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INTRODUCTION TO PHILOSOPHY
Socratic Method in the Euthyphro

 

A. General Definition:  The question-and-answer method of philosophical inquiry (dialectic) employed by Socrates in Plato’s early dialogues (e.g. Euthyphro), typically in conjunction with professed ignorance (Socratic irony), whereby a self-proclaimed expert’s excessively confident claim to knowledge is critically cross-examined and refuted (elenchus), thereby initiating an inductive search for a satisfactory universal definition

B. Dialectic: from Greek, dialektikē: the art of conversation, discussion, logical argument or debate.

Socratic dialectic: general, inclusive characterization of Socrates’ overall method as a form of critical reasoning proceeding by means of question and answer. As such, it incorporates the following components:

            1. Socratic irony and ignorance
            2. Critical cross-examination and logical refutation (elenchus)
            3. Induction (epagōgē) and universal definition (eidos)

  C. Socratic Irony:

              1. Generally, Socrates’ declared interpretation of the Delphic pronouncement, that he was the wisest man, as merely meaning that he realized he was 
                  ignorant whereas others lacked insight into their ignorance.

             2. Specifically, his professed ignorance and pretended modesty relative to particular questions (what is X?) posed to conversation partners (interlocutors) 
                 from whom he “eagerly awaits wise instruction.”

D. Socratic cross-examination or refutation (elenchus): Euthyphro

              1. General characteristics:

                a) Model definitional dialogue: What is X?
                b) Aporetic: without resolution; no satisfactory definition
                c) Self-deluded expert and Socratic irony: correspondence

               2. Socratic definition:

                a) Real vs. nominal: types of definition
                b) Logical requirements of definition:

                           1. universality (not an example); covers all cases
                           2. self-identity (A=A): exclusion of opposite
                           3. essentiality         

   
             c) Essentialist metaphysical presupposition: essence (eidos) and examples (instances)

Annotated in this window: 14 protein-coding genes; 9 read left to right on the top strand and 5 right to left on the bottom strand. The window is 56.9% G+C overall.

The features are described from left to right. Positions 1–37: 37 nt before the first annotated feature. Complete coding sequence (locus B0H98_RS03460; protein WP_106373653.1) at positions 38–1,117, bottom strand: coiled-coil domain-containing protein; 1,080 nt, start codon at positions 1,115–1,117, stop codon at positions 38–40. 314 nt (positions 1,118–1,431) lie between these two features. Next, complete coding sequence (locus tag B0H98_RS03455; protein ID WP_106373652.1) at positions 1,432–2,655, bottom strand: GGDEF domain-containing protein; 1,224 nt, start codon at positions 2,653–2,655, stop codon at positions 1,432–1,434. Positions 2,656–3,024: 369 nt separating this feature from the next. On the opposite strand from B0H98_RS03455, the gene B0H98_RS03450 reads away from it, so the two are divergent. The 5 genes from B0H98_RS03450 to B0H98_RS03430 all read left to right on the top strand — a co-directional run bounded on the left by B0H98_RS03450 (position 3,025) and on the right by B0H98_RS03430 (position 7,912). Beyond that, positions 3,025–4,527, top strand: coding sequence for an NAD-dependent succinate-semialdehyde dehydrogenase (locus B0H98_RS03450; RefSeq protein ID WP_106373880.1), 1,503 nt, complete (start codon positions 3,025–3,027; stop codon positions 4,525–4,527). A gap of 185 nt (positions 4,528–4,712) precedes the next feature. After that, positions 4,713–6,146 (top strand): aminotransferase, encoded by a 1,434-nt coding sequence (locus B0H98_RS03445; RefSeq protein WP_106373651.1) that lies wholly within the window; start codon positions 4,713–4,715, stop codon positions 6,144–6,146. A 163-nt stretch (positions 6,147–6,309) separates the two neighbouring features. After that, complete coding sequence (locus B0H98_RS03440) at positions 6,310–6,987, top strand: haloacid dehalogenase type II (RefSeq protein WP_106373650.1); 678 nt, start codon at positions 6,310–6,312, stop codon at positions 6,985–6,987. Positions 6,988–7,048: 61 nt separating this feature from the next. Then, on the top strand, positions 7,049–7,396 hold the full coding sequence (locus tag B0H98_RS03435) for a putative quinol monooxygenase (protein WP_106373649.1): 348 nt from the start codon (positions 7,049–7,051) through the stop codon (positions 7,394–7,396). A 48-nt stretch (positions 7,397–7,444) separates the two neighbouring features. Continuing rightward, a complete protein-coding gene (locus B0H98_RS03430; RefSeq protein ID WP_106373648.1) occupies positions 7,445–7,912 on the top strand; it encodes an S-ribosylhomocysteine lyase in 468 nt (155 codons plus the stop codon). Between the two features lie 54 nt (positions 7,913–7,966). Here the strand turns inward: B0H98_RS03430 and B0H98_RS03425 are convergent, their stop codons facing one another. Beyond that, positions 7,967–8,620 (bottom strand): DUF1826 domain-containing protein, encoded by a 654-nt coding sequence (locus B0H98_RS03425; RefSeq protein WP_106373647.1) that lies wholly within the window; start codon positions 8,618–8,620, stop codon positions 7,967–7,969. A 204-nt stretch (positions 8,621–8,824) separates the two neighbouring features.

d) One                                            Many

                    Universal                                Particulars
                    Essence                                 Examples
                    Concept                                  Instances

                 e) Aims of definition:

                        1. theoretical: define universal form, essence, or concept (eidos)
   
                     2. practical: utilize definition as standard for logically discriminating between examples or cases

                 f) Induction: generalization or abstraction of universal concept from particular cases or instances.

 E. Euthyphro

           1. First definition: example only (violates universality requirements)

           2. Second definition: “What is pleasing to the gods is pious.” Satisfies universality requirement yet violates self-identity requirement. Implies logical 
               contradiction: piety=impiety.

           3. Third definition: “What is pleasing to all the gods is pious.” Satisfies universality and self-identity requirement. Yet, question of essence of piety still not 
               resolved; issue of cause and effect, essence and implication. Arbitrary authority or rational justification.                                      

“Do the gods love piety because it is pious, or is it pious because they love it?”
                                        (A)                                              (B)        

1. If A, then still don’t know what piety is.
2. B rejected as arbitrary, capricious, without rational foundation, authoritarian.


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